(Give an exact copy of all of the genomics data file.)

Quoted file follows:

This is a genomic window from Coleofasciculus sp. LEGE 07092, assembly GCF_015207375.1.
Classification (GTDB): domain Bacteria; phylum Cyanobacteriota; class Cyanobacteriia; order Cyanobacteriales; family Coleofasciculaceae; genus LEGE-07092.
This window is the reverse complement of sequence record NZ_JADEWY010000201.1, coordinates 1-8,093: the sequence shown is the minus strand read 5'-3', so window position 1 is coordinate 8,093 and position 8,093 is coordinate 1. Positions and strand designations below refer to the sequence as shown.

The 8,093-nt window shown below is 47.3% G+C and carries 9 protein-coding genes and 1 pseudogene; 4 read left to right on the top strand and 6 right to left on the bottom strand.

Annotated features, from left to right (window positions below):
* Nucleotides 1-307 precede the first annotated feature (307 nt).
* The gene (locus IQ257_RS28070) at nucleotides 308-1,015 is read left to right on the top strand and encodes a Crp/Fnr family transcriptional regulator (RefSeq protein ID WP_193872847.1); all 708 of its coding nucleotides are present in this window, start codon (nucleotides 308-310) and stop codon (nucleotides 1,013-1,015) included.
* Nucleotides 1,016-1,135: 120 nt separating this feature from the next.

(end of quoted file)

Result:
This is a genomic window from Coleofasciculus sp. LEGE 07092, assembly GCF_015207375.1.
Classification (GTDB): domain Bacteria; phylum Cyanobacteriota; class Cyanobacteriia; order Cyanobacteriales; family Coleofasciculaceae; genus LEGE-07092.
This window is the reverse complement of sequence record NZ_JADEWY010000201.1, coordinates 1-8,093: the sequence shown is the minus strand read 5'-3', so window position 1 is coordinate 8,093 and position 8,093 is coordinate 1. Positions and strand designations below refer to the sequence as shown.

The 8,093-nt window shown below is 47.3% G+C and carries 9 protein-coding genes and 1 pseudogene; 4 read left to right on the top strand and 6 right to left on the bottom strand.

Annotated features, from left to right (window positions below):
* Nucleotides 1-307 precede the first annotated feature (307 nt).
* The gene (locus IQ257_RS28070) at nucleotides 308-1,015 is read left to right on the top strand and encodes a Crp/Fnr family transcriptional regulator (RefSeq protein ID WP_193872847.1); all 708 of its coding nucleotides are present in this window, start codon (nucleotides 308-310) and stop codon (nucleotides 1,013-1,015) included.
* Nucleotides 1,016-1,135: 120 nt separating this feature from the next.